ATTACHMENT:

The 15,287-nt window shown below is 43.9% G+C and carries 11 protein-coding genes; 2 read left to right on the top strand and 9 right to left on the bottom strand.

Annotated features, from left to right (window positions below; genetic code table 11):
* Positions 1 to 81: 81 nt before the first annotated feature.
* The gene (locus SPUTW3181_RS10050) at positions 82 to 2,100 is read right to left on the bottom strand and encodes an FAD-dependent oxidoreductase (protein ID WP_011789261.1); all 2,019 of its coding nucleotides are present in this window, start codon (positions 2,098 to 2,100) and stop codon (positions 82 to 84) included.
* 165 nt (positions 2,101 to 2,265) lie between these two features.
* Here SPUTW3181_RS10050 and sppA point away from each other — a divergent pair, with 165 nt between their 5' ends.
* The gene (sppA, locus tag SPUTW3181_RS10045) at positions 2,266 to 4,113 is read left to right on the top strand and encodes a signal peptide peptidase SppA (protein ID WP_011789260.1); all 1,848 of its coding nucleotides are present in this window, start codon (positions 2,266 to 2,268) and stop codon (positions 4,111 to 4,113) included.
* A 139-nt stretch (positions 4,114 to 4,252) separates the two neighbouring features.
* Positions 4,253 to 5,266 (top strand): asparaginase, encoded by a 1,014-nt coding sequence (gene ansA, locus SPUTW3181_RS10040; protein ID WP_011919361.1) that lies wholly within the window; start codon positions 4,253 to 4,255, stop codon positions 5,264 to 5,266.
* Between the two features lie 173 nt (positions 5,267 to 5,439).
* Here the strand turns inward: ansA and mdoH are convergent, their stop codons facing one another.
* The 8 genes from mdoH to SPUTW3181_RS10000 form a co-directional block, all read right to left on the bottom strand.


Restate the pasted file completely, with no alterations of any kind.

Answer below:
The 15,287-nt window shown below is 43.9% G+C and carries 11 protein-coding genes; 2 read left to right on the top strand and 9 right to left on the bottom strand.

Annotated features, from left to right (window positions below; genetic code table 11):
* Positions 1 to 81: 81 nt before the first annotated feature.
* The gene (locus SPUTW3181_RS10050) at positions 82 to 2,100 is read right to left on the bottom strand and encodes an FAD-dependent oxidoreductase (protein ID WP_011789261.1); all 2,019 of its coding nucleotides are present in this window, start codon (positions 2,098 to 2,100) and stop codon (positions 82 to 84) included.
* 165 nt (positions 2,101 to 2,265) lie between these two features.
* Here SPUTW3181_RS10050 and sppA point away from each other — a divergent pair, with 165 nt between their 5' ends.
* The gene (sppA, locus tag SPUTW3181_RS10045) at positions 2,266 to 4,113 is read left to right on the top strand and encodes a signal peptide peptidase SppA (protein ID WP_011789260.1); all 1,848 of its coding nucleotides are present in this window, start codon (positions 2,266 to 2,268) and stop codon (positions 4,111 to 4,113) included.
* A 139-nt stretch (positions 4,114 to 4,252) separates the two neighbouring features.
* Positions 4,253 to 5,266 (top strand): asparaginase, encoded by a 1,014-nt coding sequence (gene ansA, locus SPUTW3181_RS10040; protein ID WP_011919361.1) that lies wholly within the window; start codon positions 4,253 to 4,255, stop codon positions 5,264 to 5,266.
* Between the two features lie 173 nt (positions 5,267 to 5,439).
* Here the strand turns inward: ansA and mdoH are convergent, their stop codons facing one another.
* The 8 genes from mdoH to SPUTW3181_RS10000 form a co-directional block, all read right to left on the bottom strand.